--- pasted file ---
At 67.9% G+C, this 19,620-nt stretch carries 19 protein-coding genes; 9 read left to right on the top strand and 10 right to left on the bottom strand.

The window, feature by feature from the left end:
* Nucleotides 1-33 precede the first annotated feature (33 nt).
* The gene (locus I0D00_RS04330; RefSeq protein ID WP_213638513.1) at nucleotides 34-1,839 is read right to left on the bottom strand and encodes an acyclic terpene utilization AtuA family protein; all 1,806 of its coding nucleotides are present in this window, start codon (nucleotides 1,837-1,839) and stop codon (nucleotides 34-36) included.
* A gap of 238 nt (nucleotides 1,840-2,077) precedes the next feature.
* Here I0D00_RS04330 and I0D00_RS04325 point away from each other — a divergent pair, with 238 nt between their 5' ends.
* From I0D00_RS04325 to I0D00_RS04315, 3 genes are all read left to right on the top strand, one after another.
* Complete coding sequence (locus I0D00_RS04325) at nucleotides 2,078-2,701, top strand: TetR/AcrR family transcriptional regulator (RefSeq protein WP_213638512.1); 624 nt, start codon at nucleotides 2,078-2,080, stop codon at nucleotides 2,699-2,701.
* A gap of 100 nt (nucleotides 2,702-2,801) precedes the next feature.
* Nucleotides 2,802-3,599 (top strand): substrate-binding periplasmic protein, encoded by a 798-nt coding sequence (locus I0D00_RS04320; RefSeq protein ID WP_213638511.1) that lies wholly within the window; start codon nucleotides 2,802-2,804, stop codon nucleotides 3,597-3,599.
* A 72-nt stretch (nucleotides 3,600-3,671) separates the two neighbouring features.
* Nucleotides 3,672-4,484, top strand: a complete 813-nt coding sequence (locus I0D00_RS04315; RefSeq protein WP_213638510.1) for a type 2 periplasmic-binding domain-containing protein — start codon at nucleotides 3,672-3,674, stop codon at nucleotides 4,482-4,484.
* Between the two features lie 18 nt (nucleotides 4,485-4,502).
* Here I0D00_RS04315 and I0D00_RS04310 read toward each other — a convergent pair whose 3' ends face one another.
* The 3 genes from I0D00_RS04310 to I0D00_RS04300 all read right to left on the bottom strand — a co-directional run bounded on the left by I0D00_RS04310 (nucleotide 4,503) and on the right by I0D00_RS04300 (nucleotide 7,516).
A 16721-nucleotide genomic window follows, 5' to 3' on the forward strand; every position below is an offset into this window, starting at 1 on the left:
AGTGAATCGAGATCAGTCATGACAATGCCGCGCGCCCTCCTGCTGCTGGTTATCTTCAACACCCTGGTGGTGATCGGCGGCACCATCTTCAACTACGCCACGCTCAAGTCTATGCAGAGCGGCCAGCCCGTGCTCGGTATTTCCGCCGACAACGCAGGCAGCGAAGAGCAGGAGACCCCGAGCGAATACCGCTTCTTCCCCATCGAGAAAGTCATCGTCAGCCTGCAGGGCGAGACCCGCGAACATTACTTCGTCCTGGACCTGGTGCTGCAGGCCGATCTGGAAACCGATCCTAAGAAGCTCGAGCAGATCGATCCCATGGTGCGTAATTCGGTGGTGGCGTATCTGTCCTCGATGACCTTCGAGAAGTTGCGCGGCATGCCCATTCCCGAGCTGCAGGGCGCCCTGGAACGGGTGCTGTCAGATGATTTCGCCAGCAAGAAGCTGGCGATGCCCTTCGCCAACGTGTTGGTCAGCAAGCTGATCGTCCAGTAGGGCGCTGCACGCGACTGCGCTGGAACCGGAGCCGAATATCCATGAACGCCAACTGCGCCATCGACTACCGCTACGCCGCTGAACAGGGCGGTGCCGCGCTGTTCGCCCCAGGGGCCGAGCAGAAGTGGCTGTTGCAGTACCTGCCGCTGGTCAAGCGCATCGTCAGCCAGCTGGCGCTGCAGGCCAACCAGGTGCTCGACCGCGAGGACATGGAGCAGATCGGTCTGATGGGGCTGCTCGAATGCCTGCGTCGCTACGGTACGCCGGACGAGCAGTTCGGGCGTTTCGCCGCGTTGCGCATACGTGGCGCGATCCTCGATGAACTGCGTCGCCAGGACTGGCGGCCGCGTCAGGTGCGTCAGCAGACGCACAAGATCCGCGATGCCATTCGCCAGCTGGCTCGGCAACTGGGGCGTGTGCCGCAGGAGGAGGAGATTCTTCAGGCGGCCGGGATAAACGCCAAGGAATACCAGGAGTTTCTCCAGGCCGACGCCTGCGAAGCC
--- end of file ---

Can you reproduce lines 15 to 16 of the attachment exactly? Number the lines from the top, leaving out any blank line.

* The 3 genes from I0D00_RS04310 to I0D00_RS04300 all read right to left on the bottom strand — a co-directional run bounded on the left by I0D00_RS04310 (nucleotide 4,503) and on the right by I0D00_RS04300 (nucleotide 7,516).
A 16721-nucleotide genomic window follows, 5' to 3' on the forward strand; every position below is an offset into this window, starting at 1 on the left: